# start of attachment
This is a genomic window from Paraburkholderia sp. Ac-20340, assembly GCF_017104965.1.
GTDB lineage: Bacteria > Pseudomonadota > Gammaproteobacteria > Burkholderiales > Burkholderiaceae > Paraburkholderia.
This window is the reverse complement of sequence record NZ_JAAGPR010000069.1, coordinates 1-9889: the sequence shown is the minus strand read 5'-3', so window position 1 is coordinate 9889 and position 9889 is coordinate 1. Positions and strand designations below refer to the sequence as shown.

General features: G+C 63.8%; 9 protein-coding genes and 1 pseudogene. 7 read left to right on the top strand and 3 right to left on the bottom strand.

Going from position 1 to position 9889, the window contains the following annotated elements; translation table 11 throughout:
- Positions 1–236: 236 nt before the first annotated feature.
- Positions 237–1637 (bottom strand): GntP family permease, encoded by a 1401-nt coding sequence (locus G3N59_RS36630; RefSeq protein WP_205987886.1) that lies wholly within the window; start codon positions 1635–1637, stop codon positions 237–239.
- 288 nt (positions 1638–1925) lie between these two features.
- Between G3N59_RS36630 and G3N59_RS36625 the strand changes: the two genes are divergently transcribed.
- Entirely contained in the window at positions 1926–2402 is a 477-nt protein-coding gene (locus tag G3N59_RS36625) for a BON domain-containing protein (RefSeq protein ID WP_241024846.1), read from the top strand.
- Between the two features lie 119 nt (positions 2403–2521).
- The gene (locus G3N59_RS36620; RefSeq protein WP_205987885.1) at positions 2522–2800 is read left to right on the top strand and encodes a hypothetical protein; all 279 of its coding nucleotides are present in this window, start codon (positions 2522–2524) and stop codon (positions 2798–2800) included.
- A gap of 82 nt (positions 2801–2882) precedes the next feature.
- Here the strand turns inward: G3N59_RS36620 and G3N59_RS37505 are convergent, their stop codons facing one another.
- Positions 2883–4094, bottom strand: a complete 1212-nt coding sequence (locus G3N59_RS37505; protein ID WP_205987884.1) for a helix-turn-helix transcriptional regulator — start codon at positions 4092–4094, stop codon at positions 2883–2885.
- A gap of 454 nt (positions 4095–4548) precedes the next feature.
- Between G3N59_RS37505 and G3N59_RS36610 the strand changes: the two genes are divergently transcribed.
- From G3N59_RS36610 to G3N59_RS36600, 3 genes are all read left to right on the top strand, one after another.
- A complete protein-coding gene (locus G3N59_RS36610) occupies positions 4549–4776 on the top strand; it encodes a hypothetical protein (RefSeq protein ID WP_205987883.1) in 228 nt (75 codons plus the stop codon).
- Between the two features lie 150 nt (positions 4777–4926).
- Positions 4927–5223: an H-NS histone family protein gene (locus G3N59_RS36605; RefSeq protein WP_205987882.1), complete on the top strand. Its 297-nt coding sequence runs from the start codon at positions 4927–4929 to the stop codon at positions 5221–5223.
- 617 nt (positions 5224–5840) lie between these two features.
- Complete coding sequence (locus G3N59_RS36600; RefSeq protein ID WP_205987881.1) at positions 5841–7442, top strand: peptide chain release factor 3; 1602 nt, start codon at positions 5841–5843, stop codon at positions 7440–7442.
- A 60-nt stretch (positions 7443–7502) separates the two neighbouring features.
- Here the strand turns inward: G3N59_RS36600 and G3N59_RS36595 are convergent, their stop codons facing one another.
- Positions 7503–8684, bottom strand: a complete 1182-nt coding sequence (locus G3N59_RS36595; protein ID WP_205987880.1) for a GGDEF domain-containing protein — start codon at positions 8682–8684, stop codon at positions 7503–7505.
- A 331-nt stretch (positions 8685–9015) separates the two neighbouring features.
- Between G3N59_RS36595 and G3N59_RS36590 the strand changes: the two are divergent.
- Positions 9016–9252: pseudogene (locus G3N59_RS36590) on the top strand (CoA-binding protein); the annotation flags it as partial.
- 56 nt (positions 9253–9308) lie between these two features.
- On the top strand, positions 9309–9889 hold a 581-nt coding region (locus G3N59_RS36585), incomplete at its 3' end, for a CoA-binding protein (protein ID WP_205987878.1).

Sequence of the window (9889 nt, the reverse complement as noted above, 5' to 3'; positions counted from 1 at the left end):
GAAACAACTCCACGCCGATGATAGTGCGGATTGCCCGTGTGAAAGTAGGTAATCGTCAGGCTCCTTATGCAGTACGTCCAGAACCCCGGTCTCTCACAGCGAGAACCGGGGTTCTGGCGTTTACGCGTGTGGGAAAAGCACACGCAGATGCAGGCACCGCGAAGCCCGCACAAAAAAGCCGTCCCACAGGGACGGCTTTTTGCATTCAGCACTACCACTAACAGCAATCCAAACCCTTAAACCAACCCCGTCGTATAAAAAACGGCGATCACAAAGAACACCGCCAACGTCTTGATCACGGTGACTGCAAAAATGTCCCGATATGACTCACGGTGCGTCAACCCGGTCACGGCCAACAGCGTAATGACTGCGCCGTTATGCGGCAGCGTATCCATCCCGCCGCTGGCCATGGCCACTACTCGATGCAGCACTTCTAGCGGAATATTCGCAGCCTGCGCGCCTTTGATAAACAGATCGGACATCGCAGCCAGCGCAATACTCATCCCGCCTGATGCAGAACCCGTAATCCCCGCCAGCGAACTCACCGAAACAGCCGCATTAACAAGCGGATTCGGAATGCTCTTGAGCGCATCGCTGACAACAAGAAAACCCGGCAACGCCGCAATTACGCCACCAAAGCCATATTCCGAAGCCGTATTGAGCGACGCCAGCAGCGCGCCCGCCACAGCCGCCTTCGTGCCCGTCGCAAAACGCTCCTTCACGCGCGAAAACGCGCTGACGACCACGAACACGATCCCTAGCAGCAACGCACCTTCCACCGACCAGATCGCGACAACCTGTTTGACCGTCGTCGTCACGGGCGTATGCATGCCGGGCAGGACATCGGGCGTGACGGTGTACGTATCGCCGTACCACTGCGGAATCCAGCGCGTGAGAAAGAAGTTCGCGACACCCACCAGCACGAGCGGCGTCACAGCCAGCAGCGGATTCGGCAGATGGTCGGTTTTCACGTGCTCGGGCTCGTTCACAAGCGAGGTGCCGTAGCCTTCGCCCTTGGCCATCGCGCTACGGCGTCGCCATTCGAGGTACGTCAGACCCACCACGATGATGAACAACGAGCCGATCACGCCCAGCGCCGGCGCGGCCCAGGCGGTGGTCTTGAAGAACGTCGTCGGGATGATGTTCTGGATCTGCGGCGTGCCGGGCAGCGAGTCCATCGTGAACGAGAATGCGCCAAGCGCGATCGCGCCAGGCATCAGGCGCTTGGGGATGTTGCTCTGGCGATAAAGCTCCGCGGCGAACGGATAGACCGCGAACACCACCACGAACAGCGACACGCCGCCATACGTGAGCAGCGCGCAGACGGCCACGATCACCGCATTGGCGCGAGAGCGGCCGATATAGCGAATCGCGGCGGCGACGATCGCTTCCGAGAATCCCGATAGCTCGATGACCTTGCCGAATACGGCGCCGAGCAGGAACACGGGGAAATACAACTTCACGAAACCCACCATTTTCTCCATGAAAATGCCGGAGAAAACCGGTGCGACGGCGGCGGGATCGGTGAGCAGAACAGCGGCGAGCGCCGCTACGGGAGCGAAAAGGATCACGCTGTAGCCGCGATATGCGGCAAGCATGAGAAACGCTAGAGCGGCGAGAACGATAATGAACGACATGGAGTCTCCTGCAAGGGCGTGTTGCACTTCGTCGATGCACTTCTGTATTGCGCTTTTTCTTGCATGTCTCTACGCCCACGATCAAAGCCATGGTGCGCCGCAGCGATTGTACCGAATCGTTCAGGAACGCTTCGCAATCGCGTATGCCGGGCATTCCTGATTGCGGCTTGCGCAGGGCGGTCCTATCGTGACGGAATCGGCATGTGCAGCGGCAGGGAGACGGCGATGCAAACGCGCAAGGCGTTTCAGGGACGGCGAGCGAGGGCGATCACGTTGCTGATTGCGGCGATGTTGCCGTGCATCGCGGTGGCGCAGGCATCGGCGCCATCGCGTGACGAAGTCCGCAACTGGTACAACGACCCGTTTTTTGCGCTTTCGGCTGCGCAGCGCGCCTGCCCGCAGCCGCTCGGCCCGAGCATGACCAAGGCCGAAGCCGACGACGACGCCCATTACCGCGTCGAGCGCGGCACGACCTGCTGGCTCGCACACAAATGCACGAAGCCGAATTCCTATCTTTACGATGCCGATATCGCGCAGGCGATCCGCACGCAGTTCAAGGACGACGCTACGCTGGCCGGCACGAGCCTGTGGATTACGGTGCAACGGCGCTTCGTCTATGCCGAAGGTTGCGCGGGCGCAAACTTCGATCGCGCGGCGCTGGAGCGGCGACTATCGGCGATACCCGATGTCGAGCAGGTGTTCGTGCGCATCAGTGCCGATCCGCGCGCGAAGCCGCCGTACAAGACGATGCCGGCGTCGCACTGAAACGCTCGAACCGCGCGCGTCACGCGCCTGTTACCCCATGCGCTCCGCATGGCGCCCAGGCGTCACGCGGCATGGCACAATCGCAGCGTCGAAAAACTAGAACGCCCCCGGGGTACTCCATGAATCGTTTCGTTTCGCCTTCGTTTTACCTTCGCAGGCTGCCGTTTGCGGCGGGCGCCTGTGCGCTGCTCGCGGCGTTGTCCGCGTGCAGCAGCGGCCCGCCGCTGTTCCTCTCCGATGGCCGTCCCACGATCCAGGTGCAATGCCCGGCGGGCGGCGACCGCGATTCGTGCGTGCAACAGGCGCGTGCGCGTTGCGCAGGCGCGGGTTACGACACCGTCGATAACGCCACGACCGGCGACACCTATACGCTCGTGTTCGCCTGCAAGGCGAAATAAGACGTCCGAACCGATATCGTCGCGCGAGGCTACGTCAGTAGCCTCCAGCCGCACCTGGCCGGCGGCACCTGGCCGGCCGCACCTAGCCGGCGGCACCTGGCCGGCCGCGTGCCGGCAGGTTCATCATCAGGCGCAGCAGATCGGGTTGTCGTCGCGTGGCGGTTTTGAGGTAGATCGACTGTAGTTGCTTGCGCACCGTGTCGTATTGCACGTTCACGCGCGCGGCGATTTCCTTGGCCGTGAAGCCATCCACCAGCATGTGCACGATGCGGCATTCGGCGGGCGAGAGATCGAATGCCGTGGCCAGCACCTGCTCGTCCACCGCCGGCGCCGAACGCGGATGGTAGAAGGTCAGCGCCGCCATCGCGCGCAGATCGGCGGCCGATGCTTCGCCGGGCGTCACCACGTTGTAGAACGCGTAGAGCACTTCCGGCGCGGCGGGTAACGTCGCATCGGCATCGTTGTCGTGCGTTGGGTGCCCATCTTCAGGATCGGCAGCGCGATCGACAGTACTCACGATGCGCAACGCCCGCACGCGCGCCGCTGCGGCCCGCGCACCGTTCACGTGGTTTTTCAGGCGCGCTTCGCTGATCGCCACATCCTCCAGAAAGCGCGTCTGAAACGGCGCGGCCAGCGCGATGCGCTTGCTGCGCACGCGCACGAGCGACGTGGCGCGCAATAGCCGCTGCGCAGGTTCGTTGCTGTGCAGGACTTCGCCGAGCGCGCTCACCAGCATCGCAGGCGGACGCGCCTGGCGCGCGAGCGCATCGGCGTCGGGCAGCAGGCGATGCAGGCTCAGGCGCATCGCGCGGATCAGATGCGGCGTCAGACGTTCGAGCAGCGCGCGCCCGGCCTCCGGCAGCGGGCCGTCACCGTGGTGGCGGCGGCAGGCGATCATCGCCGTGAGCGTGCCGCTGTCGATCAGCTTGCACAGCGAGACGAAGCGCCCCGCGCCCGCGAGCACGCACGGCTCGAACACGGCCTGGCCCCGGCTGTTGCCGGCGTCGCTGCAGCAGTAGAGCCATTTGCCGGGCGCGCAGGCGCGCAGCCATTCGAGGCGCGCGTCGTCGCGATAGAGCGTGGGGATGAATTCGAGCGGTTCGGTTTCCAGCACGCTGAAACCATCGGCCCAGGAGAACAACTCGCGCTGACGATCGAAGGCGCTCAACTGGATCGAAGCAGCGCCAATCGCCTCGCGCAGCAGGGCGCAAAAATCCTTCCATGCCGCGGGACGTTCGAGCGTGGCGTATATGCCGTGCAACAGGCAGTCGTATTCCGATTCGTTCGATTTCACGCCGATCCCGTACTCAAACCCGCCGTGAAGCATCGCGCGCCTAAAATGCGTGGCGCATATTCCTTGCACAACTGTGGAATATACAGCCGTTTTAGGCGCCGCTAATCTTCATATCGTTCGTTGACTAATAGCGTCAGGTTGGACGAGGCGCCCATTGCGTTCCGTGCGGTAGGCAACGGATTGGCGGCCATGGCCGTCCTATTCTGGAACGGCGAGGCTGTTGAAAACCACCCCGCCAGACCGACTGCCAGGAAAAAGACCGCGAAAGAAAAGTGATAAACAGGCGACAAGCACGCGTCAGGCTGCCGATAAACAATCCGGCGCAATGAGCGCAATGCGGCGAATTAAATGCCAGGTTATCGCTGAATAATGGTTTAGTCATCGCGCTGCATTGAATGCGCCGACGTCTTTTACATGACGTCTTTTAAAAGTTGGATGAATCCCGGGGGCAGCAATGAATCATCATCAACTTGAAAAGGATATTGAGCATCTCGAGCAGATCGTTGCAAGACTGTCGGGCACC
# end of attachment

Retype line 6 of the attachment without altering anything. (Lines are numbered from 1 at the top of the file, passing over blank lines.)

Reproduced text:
- Positions 1–236: 236 nt before the first annotated feature.